Tech investing: it's all about the founder

You're not just investing in a company or technology. You're investing in a leader.
Written by Andrew Nusca, Contributor

A curious article in the Wall Street Journal this morning tries to make something out of nothing.

Well, not nothing. But certainly not anything new.

The setting: Silicon Valley venture capitalists Andreessen Horowitz say they prefer startups where founders have controlling stakes, with the logic that a founder with more skin in the game will be more dedicated to developing a great product, instead of sitting back and letting the profits roll in on someone else's watch.

The Journal suggets that such a move goes against the grain of the Valley, where founders traditionally gave up more control to investors in exchange for early funding. The founder gets to strike it rich, and investors get to guide it further into profitability where they, too, will hopefully strike it rich.

The implicit bargain: you invent it, we'll develop it -- which stands in stark contrast to the A-H approach of "you invent it, we'll help you develop it."

Joann Lublin and Spencer Ante report:

For now, venture investors are relatively content with the arrangement, as they've made immense sums along the way. The growing worry is that the setup leaves investors little recourse if a highly empowered CEO goes off track.

The truth is that there's always been this zero-sum dynamic between ownership and leadership, long before the first tech bubble ballooned and burst.

To me, there are three kinds of technology founders:

  • The "true" visionaries who thrive in the "discovery" portion of the business, but fail in the "operations" part that comes afterward;
  • The "adaptive" advisionaries who have the brainpower to develop brilliant technology but also the flexibility and motivation to learn how to lead the company that's created from it;
  • The professionals who may be operations masters but perhaps lack the imagination to build a truly innovative product. (Often found at "me-too" companies.)

The tech landscape is littered with examples of all three: "True visionaries" are the Sergey Brins, Jack Dorseys and Marc Andreessens of the world who repeatedly found new startups but prefer not to run them into maturity; "adaptive visionaries" are the Bill Gateses, Mark Zuckerbergs and Steve Jobs who have the ideas but embrace the challenge of keeping them alive, for better or worse; "professionals" are the many nameless executives who never quite become household names but whose products surround us.

For investors, the challenge is keeping a founder's eye on the prize: maximize profit, through the development of an industry-leading product and company. Things fall apart when a founder stops sharing that goal, instead preferring to invent something else or run for elected office or some other distraction.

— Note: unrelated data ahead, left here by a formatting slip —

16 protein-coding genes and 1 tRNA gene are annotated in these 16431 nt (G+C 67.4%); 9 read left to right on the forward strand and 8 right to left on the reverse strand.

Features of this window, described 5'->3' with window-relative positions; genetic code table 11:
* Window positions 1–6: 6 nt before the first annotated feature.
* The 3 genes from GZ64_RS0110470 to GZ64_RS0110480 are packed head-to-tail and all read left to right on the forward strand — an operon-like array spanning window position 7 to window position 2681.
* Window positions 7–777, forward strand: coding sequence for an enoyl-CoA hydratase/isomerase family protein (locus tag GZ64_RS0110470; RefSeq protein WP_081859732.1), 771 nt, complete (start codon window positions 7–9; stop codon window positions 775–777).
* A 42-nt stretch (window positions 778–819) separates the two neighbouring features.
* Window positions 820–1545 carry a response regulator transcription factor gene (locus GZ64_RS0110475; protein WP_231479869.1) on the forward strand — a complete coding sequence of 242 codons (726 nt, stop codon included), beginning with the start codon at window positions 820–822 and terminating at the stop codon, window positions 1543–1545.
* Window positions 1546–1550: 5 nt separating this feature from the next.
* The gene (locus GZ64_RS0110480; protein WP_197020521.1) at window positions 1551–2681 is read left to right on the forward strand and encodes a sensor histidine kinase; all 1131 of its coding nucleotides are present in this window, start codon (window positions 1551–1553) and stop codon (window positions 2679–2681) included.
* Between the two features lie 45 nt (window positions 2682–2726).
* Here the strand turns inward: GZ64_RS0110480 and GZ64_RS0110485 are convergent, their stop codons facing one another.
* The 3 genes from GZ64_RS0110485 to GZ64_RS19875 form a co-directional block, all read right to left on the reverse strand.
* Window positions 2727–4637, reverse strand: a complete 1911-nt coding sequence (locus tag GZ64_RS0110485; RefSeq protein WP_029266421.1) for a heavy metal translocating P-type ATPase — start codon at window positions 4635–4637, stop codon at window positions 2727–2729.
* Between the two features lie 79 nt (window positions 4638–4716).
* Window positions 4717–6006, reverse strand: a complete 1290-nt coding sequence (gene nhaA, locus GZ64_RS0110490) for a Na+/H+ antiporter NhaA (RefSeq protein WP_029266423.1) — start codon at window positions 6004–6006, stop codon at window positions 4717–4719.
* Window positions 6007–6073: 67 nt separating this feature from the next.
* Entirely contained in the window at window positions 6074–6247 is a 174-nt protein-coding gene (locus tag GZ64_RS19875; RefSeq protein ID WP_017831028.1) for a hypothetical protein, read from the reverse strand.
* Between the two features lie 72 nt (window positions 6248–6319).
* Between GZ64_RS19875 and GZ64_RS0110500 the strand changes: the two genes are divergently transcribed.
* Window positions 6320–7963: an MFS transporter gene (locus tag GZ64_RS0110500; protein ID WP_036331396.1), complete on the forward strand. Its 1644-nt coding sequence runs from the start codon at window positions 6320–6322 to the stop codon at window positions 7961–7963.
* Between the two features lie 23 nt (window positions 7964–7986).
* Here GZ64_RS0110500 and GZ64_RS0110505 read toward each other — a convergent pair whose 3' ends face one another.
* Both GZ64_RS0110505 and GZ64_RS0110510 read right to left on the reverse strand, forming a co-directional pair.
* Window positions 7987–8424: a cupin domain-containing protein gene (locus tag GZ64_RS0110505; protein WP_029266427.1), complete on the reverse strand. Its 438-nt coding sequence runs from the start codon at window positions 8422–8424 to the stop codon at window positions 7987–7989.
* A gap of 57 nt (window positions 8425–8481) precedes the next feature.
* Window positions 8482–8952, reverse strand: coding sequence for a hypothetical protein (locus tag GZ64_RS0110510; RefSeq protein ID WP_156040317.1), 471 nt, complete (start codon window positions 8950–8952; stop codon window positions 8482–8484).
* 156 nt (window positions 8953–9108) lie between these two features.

Often, an investor will want more control of the company to assure that won't happen. But it could just as well encourage it, by taking away a founder's motivation. And without the founder, you don't have the vision -- which means things could easily fall apart as profit tops product in importance.

It's a balance, which is what makes Andreessen Horowitz's approach interesting. A visionary founder with the desire to bulk up on the nuts and bolts of running an enterprise could be more valuable in the long run. But the ones without that desire -- but with the power to make decisions anyway -- pose a big risk to the investor. A few missteps, and the whole thing can go kaput.

So it's a constant tension: product vs. profit. In the case of Andreessen Horowitz (which invests in a number of enterprise companies including Asana, Box, Fusion IO and SnapLogic), the firm is banking that it's a better strategy to choose startups with founders who plan to stick around and learn how to run a company -- Exhibit A, Facebook's Mark Zuckerberg -- rather than those who plan to leave it to a professional brought in from elsewhere.

If the investor can reel in moonshot ideas that don't have promise without snuffing out the creativity completely, it can keep things on track. But giving founders more financial control in the first place may restrict their ability to do that. So it's betting on the "teach a man to fish" part of the old proverb.

The bottom line is this: whatever the financial arrangement, investors aren't just investing in a company or technology, they're also investing in the person or people behind it. That's how it's always been, and that's how it will continue to be. Their confidence in a given founder will be mirrored in the financial structure.

If there's a budding Larry Ellison toiling away on the next big data technology, investors would be wise to recognize that and push to structure the company's financies accordingly. In the end, we're talking about personalities. It's never wise to standardize an approach for something so varied.

Photo: A young Bill Gates. Would you let this guy make business decisions?

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